Which States Did Americans Leave in 2016?

Johnny Kampis

Migration patterns for 2016 show that Americans tended to move away from high-tax states and into states where residents keep more of what they earn.

United Van Lines, the nation’s largest moving company, recently released its annual movers study report showing that South Dakota overtook Oregon as the top inbound destination. Generally, more people moved toward the West, and states in the Northeast saw the largest exodus of residents. The top four outbound states in 2016, in order, were New Jersey, Illinois, New York, and Connecticut.

(Photo: Tax Foundation)

The Tax Foundation pointed out in a recent blog post that those results are similar to the organization’s annual state business tax climate index.

In fact, New Jersey, which saw an outbound rate of 63 percent—meaning nearly two people moved out of the Garden State for every person who moved in, also finished last in that index. New York had the second-worst business tax climate, according to the Tax Foundation. Connecticut was eighth-worst while Illinois was more middle of the pack.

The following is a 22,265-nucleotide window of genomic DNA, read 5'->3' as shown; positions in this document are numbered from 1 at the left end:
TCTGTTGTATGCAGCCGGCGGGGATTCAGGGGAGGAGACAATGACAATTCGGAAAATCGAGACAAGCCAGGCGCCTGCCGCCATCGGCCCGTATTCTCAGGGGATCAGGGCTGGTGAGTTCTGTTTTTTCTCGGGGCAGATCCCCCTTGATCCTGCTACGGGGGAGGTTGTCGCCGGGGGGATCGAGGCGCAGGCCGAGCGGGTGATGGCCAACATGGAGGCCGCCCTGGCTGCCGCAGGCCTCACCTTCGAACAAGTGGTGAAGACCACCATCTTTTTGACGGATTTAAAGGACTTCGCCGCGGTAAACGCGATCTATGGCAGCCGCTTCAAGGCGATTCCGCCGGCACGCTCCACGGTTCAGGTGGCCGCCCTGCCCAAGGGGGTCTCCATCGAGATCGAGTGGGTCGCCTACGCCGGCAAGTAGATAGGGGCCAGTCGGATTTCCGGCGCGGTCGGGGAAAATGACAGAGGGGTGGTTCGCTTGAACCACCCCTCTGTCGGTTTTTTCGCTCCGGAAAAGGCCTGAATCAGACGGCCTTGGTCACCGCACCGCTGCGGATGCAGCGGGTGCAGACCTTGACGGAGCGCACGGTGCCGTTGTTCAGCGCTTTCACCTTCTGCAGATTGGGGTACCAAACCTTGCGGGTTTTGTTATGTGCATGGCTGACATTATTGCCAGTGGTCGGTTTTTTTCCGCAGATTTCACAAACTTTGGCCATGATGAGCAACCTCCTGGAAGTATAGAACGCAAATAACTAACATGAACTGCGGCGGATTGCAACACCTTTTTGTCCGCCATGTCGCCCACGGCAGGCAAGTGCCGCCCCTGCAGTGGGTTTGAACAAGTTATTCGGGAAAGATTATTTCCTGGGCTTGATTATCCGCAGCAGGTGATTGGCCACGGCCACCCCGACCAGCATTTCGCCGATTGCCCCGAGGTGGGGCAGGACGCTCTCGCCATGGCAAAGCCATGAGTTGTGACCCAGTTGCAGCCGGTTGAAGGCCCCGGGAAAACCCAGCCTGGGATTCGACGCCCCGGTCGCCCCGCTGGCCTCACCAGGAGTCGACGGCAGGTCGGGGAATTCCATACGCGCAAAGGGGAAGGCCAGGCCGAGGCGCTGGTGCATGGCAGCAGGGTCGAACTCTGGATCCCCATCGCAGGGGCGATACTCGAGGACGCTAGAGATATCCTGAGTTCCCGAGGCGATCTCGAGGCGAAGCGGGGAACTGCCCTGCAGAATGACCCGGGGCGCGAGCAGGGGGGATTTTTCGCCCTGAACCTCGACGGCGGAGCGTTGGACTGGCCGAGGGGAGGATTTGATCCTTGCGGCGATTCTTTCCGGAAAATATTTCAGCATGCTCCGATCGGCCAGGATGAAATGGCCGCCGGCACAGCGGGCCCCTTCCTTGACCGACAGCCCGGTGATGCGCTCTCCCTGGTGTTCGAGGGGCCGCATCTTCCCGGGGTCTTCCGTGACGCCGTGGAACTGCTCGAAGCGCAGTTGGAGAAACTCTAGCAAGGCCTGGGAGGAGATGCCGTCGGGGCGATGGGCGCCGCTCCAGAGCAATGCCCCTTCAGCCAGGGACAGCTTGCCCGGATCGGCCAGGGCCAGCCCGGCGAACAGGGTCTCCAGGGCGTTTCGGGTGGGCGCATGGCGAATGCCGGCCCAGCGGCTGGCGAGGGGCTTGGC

States with less burdensome tax structures and lower rates tend to have better economic growth.

The Tax Foundation said the absence of a major tax such as the corporate income tax, individual income tax, or sales tax is a common factor among most of the states that rank in the top 10 on the business climate tax index.

Nicole Kaeding, author of the migration post, noted that taxes are sometimes overcited as a primary reason why people move out of states, but they certainly can play a significant role, as is evidenced by the similar results in the Tax Foundation and United Van Lines studies.

“Tax rates and structure affect a state’s economy,” she wrote. “States with less burdensome tax structures and lower rates tend to have better economic growth. Increased job opportunities can result from the better economic growth.”

She noted, for example, a person moving to Chicago for a job might decide to commute from nearby Indiana where the individual income tax rate is 3.3 percent, rather than live in Illinois, where the same rate is 3.75 percent.

Republished from the Daily Signal

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